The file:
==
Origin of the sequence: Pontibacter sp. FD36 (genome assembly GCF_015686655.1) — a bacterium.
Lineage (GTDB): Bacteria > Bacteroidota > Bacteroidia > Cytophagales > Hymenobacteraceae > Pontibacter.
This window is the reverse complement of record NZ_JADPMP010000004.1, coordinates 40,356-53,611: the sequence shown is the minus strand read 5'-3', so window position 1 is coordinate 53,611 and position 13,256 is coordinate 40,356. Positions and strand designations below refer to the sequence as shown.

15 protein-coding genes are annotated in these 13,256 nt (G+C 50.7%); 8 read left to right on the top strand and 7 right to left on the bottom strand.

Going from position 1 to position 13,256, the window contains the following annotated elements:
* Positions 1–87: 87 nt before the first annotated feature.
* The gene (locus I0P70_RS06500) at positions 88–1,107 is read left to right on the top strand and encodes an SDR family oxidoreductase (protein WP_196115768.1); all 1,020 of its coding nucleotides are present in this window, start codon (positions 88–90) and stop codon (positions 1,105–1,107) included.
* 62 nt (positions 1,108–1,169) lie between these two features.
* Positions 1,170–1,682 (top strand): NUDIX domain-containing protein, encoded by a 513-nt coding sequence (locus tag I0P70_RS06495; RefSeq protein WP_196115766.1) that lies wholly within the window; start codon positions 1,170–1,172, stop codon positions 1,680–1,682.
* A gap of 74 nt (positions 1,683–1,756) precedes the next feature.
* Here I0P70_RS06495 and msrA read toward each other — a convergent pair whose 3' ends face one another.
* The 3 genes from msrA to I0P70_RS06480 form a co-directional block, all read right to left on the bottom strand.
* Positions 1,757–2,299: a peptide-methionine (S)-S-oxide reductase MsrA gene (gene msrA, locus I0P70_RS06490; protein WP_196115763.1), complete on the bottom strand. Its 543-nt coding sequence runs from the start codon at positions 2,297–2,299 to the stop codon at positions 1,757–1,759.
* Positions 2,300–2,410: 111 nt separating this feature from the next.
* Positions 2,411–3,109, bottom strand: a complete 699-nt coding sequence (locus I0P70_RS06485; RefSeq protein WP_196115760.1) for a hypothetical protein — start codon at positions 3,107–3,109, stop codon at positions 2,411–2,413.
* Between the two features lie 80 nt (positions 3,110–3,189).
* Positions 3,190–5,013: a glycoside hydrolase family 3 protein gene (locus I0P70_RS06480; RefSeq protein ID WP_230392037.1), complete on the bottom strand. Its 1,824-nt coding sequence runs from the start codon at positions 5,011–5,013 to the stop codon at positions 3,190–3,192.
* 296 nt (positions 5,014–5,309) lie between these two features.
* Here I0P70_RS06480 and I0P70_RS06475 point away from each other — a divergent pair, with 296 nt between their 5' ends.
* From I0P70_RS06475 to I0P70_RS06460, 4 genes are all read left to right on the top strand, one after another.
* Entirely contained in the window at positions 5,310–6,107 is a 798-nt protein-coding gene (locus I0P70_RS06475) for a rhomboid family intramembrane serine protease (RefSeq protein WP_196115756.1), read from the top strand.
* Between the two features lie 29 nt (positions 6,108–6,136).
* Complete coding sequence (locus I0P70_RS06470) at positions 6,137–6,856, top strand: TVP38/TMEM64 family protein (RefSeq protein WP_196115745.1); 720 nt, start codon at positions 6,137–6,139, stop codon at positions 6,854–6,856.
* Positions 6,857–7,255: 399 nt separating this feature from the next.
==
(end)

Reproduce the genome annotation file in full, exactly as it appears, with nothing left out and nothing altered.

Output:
Origin of the sequence: Pontibacter sp. FD36 (genome assembly GCF_015686655.1) — a bacterium.
Lineage (GTDB): Bacteria > Bacteroidota > Bacteroidia > Cytophagales > Hymenobacteraceae > Pontibacter.
This window is the reverse complement of record NZ_JADPMP010000004.1, coordinates 40,356-53,611: the sequence shown is the minus strand read 5'-3', so window position 1 is coordinate 53,611 and position 13,256 is coordinate 40,356. Positions and strand designations below refer to the sequence as shown.

15 protein-coding genes are annotated in these 13,256 nt (G+C 50.7%); 8 read left to right on the top strand and 7 right to left on the bottom strand.

Going from position 1 to position 13,256, the window contains the following annotated elements:
* Positions 1–87: 87 nt before the first annotated feature.
* The gene (locus I0P70_RS06500) at positions 88–1,107 is read left to right on the top strand and encodes an SDR family oxidoreductase (protein WP_196115768.1); all 1,020 of its coding nucleotides are present in this window, start codon (positions 88–90) and stop codon (positions 1,105–1,107) included.
* 62 nt (positions 1,108–1,169) lie between these two features.
* Positions 1,170–1,682 (top strand): NUDIX domain-containing protein, encoded by a 513-nt coding sequence (locus tag I0P70_RS06495; RefSeq protein WP_196115766.1) that lies wholly within the window; start codon positions 1,170–1,172, stop codon positions 1,680–1,682.
* A gap of 74 nt (positions 1,683–1,756) precedes the next feature.
* Here I0P70_RS06495 and msrA read toward each other — a convergent pair whose 3' ends face one another.
* The 3 genes from msrA to I0P70_RS06480 form a co-directional block, all read right to left on the bottom strand.
* Positions 1,757–2,299: a peptide-methionine (S)-S-oxide reductase MsrA gene (gene msrA, locus I0P70_RS06490; protein WP_196115763.1), complete on the bottom strand. Its 543-nt coding sequence runs from the start codon at positions 2,297–2,299 to the stop codon at positions 1,757–1,759.
* Positions 2,300–2,410: 111 nt separating this feature from the next.
* Positions 2,411–3,109, bottom strand: a complete 699-nt coding sequence (locus I0P70_RS06485; RefSeq protein WP_196115760.1) for a hypothetical protein — start codon at positions 3,107–3,109, stop codon at positions 2,411–2,413.
* Between the two features lie 80 nt (positions 3,110–3,189).
* Positions 3,190–5,013: a glycoside hydrolase family 3 protein gene (locus I0P70_RS06480; RefSeq protein ID WP_230392037.1), complete on the bottom strand. Its 1,824-nt coding sequence runs from the start codon at positions 5,011–5,013 to the stop codon at positions 3,190–3,192.
* 296 nt (positions 5,014–5,309) lie between these two features.
* Here I0P70_RS06480 and I0P70_RS06475 point away from each other — a divergent pair, with 296 nt between their 5' ends.
* From I0P70_RS06475 to I0P70_RS06460, 4 genes are all read left to right on the top strand, one after another.
* Entirely contained in the window at positions 5,310–6,107 is a 798-nt protein-coding gene (locus I0P70_RS06475) for a rhomboid family intramembrane serine protease (RefSeq protein WP_196115756.1), read from the top strand.
* Between the two features lie 29 nt (positions 6,108–6,136).
* Complete coding sequence (locus I0P70_RS06470) at positions 6,137–6,856, top strand: TVP38/TMEM64 family protein (RefSeq protein WP_196115745.1); 720 nt, start codon at positions 6,137–6,139, stop codon at positions 6,854–6,856.
* Positions 6,857–7,255: 399 nt separating this feature from the next.